26. The combustion condition control device for a spark ignition internal combustion engine as claimed in claim 25 further comprising operation condition detecting means for detecting operation condition of the spark ignition internal combustion engine, wherein said octane number determination means determines octane number of the fuel used from said interrelated physical value obtained from said combustion physical values detected under a predetermined operation condition according to the output of said operation condition detecting means.
27. The combustion condition control device for a spark ignition internal combustion engine as claimed in claim 26 wherein said predetermined operation condition is an idle condition of the spark ignition internal combustion engine.
28. The combustion condition control device for a spark ignition internal combustion engine as claimed in claim 26 or claim 27 wherein said parameter setting means has octane number storage means for storing octane number of the fuel determined by said octane number determination means, said select means receives output from said octane number storage means to select optimal operation parameters, and stored contents of said octane number storage means are updated when any one of starting operation of the spark ignition internal combustion engine and operation of an octane number detecting manual switch for the fuel and replenishment of the fuel used is detected.
29. The combustion condition control device for a spark ignition internal combustion engine as claimed in claim 28 wherein, after any one of starting operation of the spark ignition internal combustion engine and operation of an octane number detecting manual switch for the fuel and replenishment of the fuel used is detected, said select means selects and outputs optimal operation parameters for a low-octane fuel until a predetermined operational condition is detected.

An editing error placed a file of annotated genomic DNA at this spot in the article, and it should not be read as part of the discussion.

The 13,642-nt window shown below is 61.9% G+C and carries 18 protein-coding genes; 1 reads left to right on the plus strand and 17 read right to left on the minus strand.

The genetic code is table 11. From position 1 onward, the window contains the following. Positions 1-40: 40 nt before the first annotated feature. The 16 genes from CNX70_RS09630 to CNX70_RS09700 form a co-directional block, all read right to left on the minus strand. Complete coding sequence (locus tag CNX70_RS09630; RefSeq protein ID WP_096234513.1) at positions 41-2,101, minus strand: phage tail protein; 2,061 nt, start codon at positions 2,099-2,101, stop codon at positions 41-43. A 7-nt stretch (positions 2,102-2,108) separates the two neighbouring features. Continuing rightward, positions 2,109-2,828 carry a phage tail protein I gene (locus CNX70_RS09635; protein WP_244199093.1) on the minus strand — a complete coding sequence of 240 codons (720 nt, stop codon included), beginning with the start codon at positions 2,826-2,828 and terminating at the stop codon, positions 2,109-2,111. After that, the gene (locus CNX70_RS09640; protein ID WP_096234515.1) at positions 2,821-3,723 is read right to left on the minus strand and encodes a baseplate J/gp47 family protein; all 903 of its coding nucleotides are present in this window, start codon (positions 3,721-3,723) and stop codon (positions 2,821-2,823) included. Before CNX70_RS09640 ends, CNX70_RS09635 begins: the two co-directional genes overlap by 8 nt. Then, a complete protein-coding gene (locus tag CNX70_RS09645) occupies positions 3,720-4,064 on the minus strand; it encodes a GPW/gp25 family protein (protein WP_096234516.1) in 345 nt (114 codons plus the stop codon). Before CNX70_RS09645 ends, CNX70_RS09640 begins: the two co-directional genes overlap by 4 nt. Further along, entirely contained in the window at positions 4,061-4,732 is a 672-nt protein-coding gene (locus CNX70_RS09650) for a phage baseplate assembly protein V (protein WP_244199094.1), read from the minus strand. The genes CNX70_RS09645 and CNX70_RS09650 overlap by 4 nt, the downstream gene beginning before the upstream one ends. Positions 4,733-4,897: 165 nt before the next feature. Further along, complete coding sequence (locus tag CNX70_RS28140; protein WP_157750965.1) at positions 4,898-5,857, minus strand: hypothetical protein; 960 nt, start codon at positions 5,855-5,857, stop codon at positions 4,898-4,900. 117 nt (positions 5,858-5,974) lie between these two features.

30. The combustion condition control device for a spark ignition internal combustion engine as claimed in claim 25 further comprising standard interrelated physical value storage means for storing condition of a standard interrelated physical value indicating falling of the heat evolution rate of a plurality of standard fuels having known different octane numbers, wherein said octane number determination means determines octane number of fuel used by comparing condition of said interrelated physical value indicating falling of the heat evolution rate outputted from said calculation means with condition of said standard interrelated physical value stored in said standard interrelated physical value storage means.